Near the end of his captivity, he was given greater freedoms and even traveled personally with the then-high commander of al-Nusra Front, an al-Qaida affiliate in Syria.

“The real intimacy he developed with his captors was remarkable,” Schisgall said. ” It’s a very important message for Americans to see these people fighting as complicated individuals who are both very dangerous but also very human.” (VOA)

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“When I Took Over, It Was A Mess. They Were All Over The Place — All Over Syria and Iraq,” Claims Trump as IS Territory in Syria is Nearly Eliminated

Ciyager Amed, an official with the Kurdish-led SDF, said they were searching for any IS militants hiding in tunnels in a riverside pocket in the village of Baghuz. The SDF has not yet announced a victory over IS. 

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Donald Trump
President Donald Trump speaks at Joint Systems Manufacturing Center in Lima, Ohio, March 20, 2019. VOA

President Donald Trump said Wednesday that the last pocket of the Islamic State’s land in Syria would be liberated by U.S.-backed forces “by tonight.”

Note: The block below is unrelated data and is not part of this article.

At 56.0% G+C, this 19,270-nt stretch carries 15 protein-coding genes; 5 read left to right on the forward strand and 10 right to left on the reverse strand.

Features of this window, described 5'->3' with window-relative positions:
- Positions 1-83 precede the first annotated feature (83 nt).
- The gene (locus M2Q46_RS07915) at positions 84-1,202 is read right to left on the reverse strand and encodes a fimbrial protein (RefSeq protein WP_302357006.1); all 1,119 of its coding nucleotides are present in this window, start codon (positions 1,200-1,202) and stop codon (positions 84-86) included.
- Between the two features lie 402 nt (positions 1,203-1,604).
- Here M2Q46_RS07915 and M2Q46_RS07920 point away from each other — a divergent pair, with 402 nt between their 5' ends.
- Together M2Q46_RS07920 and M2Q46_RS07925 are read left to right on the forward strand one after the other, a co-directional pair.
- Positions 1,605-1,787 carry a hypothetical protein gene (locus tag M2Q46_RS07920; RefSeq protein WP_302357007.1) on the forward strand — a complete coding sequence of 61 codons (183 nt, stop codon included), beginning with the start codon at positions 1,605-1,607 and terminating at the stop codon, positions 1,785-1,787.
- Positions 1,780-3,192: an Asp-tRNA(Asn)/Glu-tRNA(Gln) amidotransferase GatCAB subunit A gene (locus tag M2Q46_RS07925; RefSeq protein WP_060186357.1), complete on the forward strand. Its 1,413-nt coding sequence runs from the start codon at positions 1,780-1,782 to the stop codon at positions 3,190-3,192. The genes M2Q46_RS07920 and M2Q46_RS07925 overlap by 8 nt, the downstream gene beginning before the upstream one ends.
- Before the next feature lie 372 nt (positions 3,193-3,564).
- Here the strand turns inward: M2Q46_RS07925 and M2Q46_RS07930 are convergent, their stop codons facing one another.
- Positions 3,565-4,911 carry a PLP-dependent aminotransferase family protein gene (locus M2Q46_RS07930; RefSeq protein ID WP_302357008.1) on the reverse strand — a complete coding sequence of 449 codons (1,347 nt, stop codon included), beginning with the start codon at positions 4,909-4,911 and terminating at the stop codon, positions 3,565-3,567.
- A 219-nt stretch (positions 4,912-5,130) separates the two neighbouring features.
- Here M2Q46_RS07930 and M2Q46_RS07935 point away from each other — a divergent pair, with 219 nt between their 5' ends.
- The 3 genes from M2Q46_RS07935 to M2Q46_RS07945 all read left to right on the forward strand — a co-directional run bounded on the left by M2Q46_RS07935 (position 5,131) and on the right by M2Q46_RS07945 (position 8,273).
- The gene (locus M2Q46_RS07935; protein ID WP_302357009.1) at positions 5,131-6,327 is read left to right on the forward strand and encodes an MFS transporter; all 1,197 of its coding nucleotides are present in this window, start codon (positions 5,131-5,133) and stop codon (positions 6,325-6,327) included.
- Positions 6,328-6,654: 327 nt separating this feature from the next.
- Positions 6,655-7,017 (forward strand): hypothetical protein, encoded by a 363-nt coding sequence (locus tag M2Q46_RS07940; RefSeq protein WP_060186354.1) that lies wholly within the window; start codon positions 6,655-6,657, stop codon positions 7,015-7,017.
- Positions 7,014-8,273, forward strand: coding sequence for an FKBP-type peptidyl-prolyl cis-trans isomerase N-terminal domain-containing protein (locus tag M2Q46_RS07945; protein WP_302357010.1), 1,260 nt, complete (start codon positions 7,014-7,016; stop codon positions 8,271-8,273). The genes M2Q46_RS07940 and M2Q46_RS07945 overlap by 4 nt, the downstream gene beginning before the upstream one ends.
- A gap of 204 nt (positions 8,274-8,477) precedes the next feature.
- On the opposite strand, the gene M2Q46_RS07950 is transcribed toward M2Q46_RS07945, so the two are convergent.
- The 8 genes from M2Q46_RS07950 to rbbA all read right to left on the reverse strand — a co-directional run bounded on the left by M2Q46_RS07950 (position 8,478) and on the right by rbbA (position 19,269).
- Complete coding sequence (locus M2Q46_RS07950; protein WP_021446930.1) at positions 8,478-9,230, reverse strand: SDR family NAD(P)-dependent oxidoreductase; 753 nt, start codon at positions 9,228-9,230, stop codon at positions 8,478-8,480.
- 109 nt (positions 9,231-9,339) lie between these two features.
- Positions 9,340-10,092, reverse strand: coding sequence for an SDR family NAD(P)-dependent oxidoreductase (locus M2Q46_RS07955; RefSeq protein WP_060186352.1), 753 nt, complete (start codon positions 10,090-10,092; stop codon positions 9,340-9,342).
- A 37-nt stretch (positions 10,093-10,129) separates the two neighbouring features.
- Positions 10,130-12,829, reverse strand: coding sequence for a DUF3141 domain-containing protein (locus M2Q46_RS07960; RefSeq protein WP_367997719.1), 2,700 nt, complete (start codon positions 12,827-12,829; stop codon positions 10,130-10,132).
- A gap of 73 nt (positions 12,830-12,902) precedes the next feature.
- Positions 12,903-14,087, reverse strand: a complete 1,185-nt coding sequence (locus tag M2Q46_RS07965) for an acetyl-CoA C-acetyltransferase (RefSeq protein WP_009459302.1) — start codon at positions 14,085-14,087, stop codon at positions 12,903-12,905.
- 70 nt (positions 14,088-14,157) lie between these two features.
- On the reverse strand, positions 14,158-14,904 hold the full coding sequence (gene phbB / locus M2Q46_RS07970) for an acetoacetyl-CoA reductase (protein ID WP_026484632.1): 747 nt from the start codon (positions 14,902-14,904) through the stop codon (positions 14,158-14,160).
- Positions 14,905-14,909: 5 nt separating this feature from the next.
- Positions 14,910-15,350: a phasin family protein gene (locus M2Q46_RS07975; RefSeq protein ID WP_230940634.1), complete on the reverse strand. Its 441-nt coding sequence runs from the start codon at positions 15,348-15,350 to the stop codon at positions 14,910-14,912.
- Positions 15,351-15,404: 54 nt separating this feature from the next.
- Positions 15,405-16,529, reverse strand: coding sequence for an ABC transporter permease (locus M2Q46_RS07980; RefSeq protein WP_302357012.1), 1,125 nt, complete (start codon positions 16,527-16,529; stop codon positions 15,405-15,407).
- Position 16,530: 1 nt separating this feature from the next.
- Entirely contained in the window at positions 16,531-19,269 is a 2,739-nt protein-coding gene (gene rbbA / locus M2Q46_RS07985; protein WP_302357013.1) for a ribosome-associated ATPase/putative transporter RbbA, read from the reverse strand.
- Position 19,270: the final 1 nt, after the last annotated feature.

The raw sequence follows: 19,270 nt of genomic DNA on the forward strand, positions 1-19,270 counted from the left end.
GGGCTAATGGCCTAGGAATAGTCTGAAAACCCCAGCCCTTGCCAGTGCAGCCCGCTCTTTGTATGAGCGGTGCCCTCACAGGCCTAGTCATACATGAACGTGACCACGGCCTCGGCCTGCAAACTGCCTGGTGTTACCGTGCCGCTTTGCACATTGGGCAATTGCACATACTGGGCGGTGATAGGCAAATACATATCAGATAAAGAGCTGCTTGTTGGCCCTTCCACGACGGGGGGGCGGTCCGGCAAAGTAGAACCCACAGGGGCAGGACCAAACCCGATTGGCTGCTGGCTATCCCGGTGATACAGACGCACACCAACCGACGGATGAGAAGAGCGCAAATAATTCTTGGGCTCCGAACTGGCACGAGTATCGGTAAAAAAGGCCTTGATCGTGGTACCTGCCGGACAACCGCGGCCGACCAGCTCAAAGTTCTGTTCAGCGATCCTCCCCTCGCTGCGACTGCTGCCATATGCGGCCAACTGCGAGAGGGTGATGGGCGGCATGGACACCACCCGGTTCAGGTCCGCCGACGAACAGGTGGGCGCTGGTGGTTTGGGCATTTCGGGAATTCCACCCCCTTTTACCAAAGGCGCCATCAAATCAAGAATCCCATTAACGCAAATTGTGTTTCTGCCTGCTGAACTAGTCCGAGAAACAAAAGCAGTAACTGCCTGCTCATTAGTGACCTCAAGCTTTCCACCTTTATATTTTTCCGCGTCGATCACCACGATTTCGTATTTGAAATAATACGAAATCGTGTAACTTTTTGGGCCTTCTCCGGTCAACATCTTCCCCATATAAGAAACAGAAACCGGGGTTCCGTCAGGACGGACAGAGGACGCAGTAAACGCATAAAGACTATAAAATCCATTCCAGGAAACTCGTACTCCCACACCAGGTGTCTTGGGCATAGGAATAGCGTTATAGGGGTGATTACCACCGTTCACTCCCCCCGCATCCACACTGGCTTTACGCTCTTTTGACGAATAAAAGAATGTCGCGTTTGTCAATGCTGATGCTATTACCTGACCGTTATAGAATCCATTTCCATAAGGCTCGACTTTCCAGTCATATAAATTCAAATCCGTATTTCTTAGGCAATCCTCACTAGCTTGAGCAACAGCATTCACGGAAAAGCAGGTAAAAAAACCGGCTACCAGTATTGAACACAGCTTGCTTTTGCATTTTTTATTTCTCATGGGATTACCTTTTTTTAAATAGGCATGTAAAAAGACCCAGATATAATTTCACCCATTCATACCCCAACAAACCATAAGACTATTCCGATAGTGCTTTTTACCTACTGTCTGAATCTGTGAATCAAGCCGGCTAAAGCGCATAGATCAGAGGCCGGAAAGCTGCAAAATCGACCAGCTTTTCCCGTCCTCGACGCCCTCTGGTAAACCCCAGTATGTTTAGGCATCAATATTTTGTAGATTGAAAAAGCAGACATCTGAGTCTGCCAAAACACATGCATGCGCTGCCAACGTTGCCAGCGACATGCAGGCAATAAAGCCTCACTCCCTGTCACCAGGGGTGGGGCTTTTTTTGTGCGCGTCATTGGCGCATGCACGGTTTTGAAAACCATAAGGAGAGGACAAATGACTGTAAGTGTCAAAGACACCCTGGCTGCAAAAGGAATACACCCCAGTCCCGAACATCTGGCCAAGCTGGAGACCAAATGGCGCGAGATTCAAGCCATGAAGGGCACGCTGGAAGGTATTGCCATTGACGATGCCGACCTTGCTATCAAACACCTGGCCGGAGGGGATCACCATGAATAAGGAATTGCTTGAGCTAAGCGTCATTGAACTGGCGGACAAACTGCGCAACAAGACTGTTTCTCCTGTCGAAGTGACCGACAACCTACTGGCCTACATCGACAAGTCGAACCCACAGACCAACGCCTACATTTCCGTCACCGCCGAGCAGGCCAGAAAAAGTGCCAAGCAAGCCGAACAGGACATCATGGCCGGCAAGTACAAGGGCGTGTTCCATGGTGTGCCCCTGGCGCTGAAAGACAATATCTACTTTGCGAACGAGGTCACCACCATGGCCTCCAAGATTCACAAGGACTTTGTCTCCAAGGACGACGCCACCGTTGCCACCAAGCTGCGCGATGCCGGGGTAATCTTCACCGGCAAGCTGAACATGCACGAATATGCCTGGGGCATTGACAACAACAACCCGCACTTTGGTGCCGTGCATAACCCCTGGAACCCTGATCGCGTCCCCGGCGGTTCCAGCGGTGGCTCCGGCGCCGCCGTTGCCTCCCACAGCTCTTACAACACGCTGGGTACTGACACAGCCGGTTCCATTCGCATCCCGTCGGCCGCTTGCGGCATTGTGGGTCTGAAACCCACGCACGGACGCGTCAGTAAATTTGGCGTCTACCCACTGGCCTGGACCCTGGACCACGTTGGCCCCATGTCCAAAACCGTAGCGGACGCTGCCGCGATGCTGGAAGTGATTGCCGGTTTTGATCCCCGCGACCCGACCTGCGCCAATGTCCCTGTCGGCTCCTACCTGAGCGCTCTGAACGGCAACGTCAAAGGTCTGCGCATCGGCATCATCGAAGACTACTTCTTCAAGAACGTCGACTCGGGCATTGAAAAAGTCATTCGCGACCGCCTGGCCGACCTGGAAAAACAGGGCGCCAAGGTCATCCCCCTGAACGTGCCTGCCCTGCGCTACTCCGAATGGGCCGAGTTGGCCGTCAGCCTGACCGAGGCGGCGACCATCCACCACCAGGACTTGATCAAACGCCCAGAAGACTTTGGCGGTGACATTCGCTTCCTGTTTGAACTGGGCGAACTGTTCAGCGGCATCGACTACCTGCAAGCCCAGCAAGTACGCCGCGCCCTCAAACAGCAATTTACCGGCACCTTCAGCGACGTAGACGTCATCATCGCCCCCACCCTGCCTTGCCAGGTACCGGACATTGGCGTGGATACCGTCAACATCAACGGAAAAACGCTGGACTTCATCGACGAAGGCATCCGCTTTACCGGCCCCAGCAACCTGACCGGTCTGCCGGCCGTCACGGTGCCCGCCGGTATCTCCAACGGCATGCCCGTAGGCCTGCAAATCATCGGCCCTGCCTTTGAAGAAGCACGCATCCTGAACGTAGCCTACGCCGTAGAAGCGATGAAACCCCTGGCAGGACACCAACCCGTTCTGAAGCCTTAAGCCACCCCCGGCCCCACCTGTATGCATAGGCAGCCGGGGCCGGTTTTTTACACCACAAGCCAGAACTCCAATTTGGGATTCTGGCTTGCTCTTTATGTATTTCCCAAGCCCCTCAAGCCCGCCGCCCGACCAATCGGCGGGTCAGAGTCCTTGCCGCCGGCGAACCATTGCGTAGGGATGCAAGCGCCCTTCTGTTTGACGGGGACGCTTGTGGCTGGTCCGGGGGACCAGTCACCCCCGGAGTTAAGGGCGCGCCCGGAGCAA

Trump previously announced the defeat of the group, but sleeper cells of fighters re-emerged. With no signs of fighting on Wednesday, however, the long-running battle to retake the militants’ last outpost in eastern Syria appeared to have reached its conclusion.

“The caliphate is gone as of tonight,” Trump said in a speech at a factory in Lima, Ohio, where military tanks are assembled.

End of caliphate

The complete fall of Baghuz would mark the end of IS’s self-declared caliphate, which at its height stretched across large parts of Syria and Iraq.

During his speech, Trump held up two maps of Syria — one covered in red representing territory held by the militant group when he was elected president in November 2016 and the other that had only a speck of red.

Donald Trump
Trump previously announced the defeat of the group, but sleeper cells of fighters re-emerged. With no signs of fighting on Wednesday, however, the long-running battle to retake the militants’ last outpost in eastern Syria appeared to have reached its conclusion. VOA